Noting that nearly one in four high-achieving high school students from low-income families navigate the college application process completely on their own, NPR recently highlighted a program that connects those students with virtual college advisors. The CollegePoint program, funded by Bloomberg Philanthropies, seeks out students from low- or moderate-income families who do well on the PSAT or SAT and reaches out via email to offer a free personal mentor. Through phone appointments, emails, text messages, Skype, and Google Hangouts, CollegePoint advisors help students navigate every stage of the admissions process: selecting colleges for applications; decoding financial aid award letters; budgeting for tuition, fees, and books; and articulating individuals’ ideal college experience in order to select the university with the best fit.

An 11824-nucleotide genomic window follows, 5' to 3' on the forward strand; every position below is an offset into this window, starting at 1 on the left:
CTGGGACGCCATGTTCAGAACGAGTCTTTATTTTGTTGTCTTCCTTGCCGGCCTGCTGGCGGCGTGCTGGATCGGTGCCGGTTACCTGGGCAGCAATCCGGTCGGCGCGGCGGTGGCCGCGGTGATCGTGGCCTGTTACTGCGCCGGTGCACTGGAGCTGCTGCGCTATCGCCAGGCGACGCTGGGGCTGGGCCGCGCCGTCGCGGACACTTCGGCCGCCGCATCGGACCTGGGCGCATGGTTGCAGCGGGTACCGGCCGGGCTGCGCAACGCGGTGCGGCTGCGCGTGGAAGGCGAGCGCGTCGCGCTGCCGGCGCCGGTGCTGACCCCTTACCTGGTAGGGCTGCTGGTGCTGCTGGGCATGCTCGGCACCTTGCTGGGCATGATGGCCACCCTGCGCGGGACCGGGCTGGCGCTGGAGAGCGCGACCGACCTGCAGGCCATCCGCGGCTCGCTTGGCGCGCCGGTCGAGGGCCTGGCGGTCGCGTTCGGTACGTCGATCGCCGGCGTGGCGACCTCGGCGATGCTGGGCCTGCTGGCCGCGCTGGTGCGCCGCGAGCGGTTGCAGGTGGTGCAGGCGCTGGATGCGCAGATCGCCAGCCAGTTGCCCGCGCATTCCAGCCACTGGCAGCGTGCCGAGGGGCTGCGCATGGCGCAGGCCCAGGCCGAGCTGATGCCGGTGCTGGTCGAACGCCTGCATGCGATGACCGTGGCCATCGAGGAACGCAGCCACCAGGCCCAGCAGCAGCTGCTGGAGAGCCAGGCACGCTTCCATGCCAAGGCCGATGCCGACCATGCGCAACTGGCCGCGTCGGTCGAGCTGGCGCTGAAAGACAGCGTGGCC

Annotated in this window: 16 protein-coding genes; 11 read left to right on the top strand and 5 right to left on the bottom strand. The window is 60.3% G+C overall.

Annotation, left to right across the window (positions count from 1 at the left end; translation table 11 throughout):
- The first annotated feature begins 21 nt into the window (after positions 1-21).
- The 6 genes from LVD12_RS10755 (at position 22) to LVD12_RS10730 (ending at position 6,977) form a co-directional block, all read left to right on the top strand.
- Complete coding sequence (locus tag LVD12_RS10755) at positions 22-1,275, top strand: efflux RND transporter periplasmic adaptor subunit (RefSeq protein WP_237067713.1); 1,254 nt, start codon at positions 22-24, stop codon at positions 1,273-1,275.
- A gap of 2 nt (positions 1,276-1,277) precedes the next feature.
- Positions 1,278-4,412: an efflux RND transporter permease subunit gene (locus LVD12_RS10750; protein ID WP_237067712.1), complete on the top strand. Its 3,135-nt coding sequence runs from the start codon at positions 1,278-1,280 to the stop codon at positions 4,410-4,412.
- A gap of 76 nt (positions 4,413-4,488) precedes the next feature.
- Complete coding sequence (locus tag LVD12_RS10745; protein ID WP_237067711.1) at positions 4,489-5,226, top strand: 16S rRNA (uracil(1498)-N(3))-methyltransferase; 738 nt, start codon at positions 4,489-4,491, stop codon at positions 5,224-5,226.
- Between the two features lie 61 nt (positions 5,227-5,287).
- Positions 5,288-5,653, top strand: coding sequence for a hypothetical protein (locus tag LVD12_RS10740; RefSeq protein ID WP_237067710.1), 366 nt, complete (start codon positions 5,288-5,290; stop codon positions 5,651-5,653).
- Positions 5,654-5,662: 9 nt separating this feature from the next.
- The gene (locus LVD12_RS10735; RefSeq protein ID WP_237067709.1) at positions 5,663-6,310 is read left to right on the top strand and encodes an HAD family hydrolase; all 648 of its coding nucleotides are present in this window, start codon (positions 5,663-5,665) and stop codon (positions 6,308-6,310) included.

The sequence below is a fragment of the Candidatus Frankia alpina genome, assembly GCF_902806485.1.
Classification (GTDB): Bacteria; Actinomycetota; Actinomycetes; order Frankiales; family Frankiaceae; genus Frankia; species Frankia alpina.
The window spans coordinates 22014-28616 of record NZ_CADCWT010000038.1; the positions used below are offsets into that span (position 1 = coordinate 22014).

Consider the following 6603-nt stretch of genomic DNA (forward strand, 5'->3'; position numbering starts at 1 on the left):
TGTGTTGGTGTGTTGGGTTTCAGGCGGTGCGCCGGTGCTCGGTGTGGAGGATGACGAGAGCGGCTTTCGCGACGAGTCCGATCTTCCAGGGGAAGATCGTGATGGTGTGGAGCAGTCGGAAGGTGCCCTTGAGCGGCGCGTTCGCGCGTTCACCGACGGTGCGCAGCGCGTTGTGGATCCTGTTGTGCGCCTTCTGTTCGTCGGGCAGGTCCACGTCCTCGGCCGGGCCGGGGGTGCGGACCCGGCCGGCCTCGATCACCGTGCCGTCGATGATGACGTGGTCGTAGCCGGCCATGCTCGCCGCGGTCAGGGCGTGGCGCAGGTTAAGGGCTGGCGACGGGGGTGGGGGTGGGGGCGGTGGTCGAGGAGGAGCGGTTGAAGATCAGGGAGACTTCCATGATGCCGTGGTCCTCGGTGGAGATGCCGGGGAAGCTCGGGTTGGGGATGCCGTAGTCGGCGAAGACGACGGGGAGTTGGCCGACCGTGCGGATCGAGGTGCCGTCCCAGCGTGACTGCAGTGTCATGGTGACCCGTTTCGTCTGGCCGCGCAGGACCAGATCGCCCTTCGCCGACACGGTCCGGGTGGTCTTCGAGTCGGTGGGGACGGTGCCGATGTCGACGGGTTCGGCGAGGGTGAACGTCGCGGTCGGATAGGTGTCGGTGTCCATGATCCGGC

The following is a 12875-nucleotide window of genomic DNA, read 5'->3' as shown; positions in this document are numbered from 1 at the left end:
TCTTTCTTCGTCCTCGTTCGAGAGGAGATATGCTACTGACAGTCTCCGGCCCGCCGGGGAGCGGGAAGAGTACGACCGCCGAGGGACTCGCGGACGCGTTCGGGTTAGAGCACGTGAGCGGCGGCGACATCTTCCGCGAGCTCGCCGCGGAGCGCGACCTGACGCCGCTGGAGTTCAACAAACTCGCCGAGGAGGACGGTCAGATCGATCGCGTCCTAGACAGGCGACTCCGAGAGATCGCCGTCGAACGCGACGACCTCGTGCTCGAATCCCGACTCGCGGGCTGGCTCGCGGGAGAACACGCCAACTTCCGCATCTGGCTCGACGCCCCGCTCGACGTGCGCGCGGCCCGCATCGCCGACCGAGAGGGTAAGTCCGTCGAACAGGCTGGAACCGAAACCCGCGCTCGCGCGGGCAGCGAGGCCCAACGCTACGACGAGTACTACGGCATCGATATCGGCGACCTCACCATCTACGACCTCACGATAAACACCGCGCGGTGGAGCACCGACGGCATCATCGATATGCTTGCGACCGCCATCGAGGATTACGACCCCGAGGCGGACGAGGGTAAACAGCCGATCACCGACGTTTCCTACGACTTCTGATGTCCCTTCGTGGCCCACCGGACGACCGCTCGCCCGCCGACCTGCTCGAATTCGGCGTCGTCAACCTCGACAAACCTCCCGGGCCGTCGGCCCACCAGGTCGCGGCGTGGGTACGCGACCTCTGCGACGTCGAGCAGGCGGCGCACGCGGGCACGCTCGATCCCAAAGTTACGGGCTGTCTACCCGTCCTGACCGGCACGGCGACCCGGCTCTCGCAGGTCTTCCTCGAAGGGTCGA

The virtual advisors also attempt to curb undermatching. As explained by Inside Higher Ed, the American Educational Research Association (AERA) recently found that 43 percent of students attend a college less selective than their qualifications would permit. The rate was highest, at 49 percent, among Black students.
Undermatching often occurs when students are not aware of the range of opportunities available to them, or lack financial-aid literacy. AERA’s research also shed light on the consequences of undermatching, finding that undermatched students are less likely to graduate on time than students who attend a school on par with their abilities. Inside Higher Ed notes that “generally the institutions [undermatched] students attend lack the resources of more competitive institutions.”